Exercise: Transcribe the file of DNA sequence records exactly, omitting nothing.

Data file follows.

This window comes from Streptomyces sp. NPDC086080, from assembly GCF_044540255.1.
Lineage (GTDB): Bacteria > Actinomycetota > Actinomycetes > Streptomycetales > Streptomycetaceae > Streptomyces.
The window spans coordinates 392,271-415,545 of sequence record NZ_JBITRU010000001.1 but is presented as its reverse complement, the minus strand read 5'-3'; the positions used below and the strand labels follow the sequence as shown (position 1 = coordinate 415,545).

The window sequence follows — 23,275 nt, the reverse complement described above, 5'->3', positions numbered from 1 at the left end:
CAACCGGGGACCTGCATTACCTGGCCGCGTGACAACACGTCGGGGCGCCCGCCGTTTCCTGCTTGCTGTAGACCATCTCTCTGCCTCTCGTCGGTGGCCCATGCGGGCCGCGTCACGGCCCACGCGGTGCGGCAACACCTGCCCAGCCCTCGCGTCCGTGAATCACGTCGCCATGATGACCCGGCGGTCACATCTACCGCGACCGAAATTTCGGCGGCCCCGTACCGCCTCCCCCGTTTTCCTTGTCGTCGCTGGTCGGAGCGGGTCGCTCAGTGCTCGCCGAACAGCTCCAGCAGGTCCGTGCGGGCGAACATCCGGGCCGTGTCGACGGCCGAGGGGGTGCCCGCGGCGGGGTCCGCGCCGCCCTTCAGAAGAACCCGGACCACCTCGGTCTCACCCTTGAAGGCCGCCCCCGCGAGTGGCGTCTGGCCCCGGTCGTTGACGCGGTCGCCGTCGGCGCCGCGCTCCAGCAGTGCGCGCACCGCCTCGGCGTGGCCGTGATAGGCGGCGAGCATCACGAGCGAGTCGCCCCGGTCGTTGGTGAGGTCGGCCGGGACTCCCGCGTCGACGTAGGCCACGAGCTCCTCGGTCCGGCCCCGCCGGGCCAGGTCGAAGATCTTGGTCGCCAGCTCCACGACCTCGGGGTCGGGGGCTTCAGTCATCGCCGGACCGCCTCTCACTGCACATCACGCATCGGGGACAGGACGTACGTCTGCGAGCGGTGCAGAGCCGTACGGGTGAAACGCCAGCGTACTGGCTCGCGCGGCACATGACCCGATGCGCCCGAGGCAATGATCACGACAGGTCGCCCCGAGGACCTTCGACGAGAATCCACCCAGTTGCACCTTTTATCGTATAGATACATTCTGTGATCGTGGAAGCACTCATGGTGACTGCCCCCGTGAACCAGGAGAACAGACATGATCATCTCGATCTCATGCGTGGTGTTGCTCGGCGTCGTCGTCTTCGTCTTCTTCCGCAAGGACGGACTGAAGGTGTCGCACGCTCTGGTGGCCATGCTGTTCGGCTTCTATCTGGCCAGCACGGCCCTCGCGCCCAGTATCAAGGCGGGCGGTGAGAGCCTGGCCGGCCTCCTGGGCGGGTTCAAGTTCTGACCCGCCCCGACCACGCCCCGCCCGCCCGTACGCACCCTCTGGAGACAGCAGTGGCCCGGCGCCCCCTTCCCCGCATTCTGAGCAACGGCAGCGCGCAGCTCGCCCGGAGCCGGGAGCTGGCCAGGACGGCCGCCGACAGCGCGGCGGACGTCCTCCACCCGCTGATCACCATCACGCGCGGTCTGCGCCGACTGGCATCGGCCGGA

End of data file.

This window comes from Streptomyces sp. NPDC086080, from assembly GCF_044540255.1.
Lineage (GTDB): Bacteria > Actinomycetota > Actinomycetes > Streptomycetales > Streptomycetaceae > Streptomyces.
The window spans coordinates 392,271-415,545 of sequence record NZ_JBITRU010000001.1 but is presented as its reverse complement, the minus strand read 5'-3'; the positions used below and the strand labels follow the sequence as shown (position 1 = coordinate 415,545).

The window sequence follows — 23,275 nt, the reverse complement described above, 5'->3', positions numbered from 1 at the left end:
CAACCGGGGACCTGCATTACCTGGCCGCGTGACAACACGTCGGGGCGCCCGCCGTTTCCTGCTTGCTGTAGACCATCTCTCTGCCTCTCGTCGGTGGCCCATGCGGGCCGCGTCACGGCCCACGCGGTGCGGCAACACCTGCCCAGCCCTCGCGTCCGTGAATCACGTCGCCATGATGACCCGGCGGTCACATCTACCGCGACCGAAATTTCGGCGGCCCCGTACCGCCTCCCCCGTTTTCCTTGTCGTCGCTGGTCGGAGCGGGTCGCTCAGTGCTCGCCGAACAGCTCCAGCAGGTCCGTGCGGGCGAACATCCGGGCCGTGTCGACGGCCGAGGGGGTGCCCGCGGCGGGGTCCGCGCCGCCCTTCAGAAGAACCCGGACCACCTCGGTCTCACCCTTGAAGGCCGCCCCCGCGAGTGGCGTCTGGCCCCGGTCGTTGACGCGGTCGCCGTCGGCGCCGCGCTCCAGCAGTGCGCGCACCGCCTCGGCGTGGCCGTGATAGGCGGCGAGCATCACGAGCGAGTCGCCCCGGTCGTTGGTGAGGTCGGCCGGGACTCCCGCGTCGACGTAGGCCACGAGCTCCTCGGTCCGGCCCCGCCGGGCCAGGTCGAAGATCTTGGTCGCCAGCTCCACGACCTCGGGGTCGGGGGCTTCAGTCATCGCCGGACCGCCTCTCACTGCACATCACGCATCGGGGACAGGACGTACGTCTGCGAGCGGTGCAGAGCCGTACGGGTGAAACGCCAGCGTACTGGCTCGCGCGGCACATGACCCGATGCGCCCGAGGCAATGATCACGACAGGTCGCCCCGAGGACCTTCGACGAGAATCCACCCAGTTGCACCTTTTATCGTATAGATACATTCTGTGATCGTGGAAGCACTCATGGTGACTGCCCCCGTGAACCAGGAGAACAGACATGATCATCTCGATCTCATGCGTGGTGTTGCTCGGCGTCGTCGTCTTCGTCTTCTTCCGCAAGGACGGACTGAAGGTGTCGCACGCTCTGGTGGCCATGCTGTTCGGCTTCTATCTGGCCAGCACGGCCCTCGCGCCCAGTATCAAGGCGGGCGGTGAGAGCCTGGCCGGCCTCCTGGGCGGGTTCAAGTTCTGACCCGCCCCGACCACGCCCCGCCCGCCCGTACGCACCCTCTGGAGACAGCAGTGGCCCGGCGCCCCCTTCCCCGCATTCTGAGCAACGGCAGCGCGCAGCTCGCCCGGAGCCGGGAGCTGGCCAGGACGGCCGCCGACAGCGCGGCGGACGTCCTCCACCCGCTGATCACCATCACGCGCGGTCTGCGCCGACTGGCATCGGCCGGA